Recently at a wedding, the Beyonce anthem started blaring from the speakers. I was in the photobooth with two sorority sisters, and we were arranging the various accessories the photographer had provided. Upon hearing that song, we knew it meant only one thing. We pulled the photobooth curtain closed and discussed how happy we were to be missing "it". "It" being the bouquet toss, of course.
The New York Times recently wrote about the fading popularity of this wedding tradition. They say as the average age of a bride increases (especially in urban areas, like DC), so does the age of her friends who would be considered "eligible" for the bouquet toss. And like the article says, catching the bouquet just isn't that appealing anymore.
I used to LOVE the bouquet toss. Having attended family and family friends' weddings since I was in preschool, the thought of catching a bunch of pretty flowers (essentially winning a competition, never too young to feel competitive!) was fun, especially since the odds of me being the next to marry were impossible (I didn't grow up in one of those crazy sects where girls were married at 10 years old).
However, as I got older, and my mid-20s is when I really pinpoint this change, I felt like a spectacle was being made out of us "single ladies". I attended weddings attached and unattached (so being truly single, or just not married) and yet the bouquet toss never held any appeal, and seemed to almost be a pity party for us sans ring. Nothing is sadder than the guest who knocks other people down or lunges in front to grab the bouquet (though I've never seen the scenario in the article, when the bouquet hits the floor and no one picks it up), because what does she think it will change in her life?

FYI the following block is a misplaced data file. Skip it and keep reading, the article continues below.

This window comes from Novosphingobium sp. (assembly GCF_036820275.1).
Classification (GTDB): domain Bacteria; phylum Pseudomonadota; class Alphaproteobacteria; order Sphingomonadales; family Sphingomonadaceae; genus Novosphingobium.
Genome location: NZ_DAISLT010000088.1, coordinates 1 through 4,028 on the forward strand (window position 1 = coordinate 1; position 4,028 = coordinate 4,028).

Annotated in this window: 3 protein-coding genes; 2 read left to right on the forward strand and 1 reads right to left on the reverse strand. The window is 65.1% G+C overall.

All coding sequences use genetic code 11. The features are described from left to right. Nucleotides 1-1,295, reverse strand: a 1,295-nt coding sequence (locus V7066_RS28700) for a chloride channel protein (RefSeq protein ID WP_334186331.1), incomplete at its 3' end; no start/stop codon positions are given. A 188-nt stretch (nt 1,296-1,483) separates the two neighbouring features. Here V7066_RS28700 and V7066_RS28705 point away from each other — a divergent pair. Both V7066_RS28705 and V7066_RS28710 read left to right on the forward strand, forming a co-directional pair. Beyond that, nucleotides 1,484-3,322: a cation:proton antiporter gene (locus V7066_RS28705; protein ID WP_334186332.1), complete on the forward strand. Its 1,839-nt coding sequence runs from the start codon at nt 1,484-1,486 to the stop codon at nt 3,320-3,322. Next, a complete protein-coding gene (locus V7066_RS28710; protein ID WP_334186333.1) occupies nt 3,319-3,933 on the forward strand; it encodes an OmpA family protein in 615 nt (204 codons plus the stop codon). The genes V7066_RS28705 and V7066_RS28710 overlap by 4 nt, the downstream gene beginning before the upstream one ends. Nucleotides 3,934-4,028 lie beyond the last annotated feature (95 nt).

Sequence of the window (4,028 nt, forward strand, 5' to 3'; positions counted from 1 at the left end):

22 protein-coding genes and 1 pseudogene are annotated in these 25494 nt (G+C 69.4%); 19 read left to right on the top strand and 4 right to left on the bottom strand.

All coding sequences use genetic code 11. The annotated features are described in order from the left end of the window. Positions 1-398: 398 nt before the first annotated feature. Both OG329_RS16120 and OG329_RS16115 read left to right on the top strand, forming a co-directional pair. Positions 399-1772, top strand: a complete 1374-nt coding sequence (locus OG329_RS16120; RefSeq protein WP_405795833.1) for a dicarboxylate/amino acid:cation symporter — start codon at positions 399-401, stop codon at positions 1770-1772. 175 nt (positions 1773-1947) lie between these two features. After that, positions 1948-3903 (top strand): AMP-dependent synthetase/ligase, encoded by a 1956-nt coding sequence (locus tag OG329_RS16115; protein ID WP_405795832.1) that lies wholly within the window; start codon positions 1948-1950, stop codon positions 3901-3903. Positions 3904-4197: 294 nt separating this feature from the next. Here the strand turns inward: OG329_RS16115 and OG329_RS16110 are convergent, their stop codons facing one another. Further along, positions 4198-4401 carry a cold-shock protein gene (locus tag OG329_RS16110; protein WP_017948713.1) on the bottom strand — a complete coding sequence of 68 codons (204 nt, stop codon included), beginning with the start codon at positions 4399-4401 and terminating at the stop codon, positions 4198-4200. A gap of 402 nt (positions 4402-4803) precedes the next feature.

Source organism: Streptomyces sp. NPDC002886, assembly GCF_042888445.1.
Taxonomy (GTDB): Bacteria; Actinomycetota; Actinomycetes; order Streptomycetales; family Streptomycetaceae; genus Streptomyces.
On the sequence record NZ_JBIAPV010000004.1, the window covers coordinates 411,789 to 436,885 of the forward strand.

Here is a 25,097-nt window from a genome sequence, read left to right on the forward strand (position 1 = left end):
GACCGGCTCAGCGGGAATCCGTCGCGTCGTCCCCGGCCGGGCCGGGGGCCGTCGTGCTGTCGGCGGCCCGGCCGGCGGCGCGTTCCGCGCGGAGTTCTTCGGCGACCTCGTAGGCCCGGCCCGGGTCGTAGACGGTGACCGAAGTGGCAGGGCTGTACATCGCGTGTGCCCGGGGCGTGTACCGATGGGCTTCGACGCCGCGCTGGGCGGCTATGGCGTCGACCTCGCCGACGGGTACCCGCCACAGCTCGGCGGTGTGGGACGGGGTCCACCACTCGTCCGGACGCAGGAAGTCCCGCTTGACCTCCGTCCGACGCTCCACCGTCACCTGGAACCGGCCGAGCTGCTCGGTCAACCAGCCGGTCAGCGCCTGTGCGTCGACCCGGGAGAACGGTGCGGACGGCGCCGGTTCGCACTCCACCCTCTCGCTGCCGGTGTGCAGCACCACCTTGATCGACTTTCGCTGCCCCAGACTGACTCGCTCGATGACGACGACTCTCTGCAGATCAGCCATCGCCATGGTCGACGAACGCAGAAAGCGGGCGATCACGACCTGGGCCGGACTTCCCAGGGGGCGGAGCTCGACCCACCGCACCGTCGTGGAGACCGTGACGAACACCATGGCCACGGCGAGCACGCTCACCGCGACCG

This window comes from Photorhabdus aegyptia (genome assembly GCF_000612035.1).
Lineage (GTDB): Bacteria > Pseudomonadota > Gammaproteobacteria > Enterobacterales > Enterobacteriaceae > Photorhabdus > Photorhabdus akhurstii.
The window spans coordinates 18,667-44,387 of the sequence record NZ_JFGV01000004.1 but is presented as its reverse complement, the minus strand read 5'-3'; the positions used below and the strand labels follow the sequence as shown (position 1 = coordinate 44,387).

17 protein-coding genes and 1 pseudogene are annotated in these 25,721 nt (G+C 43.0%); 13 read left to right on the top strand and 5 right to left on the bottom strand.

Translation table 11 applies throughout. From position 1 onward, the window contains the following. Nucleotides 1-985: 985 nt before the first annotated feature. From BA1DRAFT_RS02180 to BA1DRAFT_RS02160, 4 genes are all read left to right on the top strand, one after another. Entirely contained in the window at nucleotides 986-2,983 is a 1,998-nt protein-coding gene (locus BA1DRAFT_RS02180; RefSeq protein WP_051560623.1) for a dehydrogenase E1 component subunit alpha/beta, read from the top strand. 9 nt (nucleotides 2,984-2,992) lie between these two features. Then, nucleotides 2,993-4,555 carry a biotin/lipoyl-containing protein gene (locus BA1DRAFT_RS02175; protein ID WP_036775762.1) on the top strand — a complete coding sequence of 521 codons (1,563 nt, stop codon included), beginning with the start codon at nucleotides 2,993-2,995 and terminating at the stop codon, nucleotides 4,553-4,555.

Two scenarios that stick with me regarding the bouquet toss:
1. At a wedding in my early 20s, a girl catches the bouquet, and I offhandedly say to a friend that the bouquet toss might actually be an accurate predictor this time, as the catcher was in a serious relationship (and did in fact get engaged shortly thereafter). My friend turns to me and snaps "I can't believe you don't think I'm the next to get married!" Spoiler--the catcher beat her down the aisle by about four years. Point for the bouquet!
2. A wedding in my mid-20s, another friend jumps to the front of the crowd to catch the bouquet. When she catches it, she says something to the effect of it "proving" that she and her bf were meant to be. Spoiler--they've broken up.
Ok, not to say that if you have a bouquet toss at your wedding, or had one, that I will get on a soapbox or make a fuss. I will likely take that time to go to the bar, restroom, photo booth, or outside for fresh air. Its your wedding and you do you. But you know what won't be happening at my wedding (bouquets are expensive, I'm keeping mine!)